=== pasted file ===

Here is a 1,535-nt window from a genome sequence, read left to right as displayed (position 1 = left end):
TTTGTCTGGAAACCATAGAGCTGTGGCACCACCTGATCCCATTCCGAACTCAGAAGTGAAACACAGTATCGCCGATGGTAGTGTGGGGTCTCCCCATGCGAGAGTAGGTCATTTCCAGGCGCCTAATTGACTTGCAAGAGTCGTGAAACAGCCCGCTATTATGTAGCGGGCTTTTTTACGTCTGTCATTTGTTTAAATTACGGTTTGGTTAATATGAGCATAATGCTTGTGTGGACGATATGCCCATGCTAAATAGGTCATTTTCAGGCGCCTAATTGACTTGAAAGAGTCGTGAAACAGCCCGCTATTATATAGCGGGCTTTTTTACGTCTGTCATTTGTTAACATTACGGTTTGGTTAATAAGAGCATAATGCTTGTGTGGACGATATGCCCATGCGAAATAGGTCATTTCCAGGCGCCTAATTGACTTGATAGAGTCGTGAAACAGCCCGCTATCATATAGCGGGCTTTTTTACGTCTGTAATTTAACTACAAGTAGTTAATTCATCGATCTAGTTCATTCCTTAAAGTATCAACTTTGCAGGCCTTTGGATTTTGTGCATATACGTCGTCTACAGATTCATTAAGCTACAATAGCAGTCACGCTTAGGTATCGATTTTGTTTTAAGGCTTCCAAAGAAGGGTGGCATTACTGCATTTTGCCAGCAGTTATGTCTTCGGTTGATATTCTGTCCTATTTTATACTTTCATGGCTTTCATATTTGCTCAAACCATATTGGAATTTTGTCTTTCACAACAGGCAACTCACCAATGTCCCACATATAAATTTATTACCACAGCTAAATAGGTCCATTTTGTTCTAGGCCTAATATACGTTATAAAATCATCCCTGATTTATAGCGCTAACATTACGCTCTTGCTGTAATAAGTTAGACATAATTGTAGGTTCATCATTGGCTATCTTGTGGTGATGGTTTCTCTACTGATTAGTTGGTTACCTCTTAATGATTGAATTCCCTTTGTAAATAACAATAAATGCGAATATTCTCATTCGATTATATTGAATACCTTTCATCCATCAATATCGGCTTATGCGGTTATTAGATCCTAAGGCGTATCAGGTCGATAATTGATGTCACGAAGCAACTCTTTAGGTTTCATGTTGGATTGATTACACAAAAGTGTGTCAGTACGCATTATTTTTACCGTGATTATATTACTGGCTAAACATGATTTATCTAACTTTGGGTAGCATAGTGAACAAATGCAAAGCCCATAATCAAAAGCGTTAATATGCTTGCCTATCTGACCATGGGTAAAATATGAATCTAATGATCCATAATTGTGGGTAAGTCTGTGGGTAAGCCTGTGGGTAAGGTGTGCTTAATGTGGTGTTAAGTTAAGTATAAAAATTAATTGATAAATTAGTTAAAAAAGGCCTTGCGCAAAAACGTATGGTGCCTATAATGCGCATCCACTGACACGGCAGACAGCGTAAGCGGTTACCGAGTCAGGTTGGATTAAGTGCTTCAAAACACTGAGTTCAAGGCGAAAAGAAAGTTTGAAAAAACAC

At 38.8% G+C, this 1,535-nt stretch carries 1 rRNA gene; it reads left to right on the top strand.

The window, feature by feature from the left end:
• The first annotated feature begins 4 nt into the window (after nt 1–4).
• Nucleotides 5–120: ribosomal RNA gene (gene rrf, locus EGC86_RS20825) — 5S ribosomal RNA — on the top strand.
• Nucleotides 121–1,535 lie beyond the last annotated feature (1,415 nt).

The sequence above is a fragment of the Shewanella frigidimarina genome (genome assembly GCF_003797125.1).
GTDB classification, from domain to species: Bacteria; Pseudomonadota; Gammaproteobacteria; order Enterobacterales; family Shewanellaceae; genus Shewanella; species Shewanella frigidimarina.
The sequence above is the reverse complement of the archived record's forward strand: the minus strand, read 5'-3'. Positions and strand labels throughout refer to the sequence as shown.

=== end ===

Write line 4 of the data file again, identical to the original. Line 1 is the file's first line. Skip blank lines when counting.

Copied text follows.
The window, feature by feature from the left end: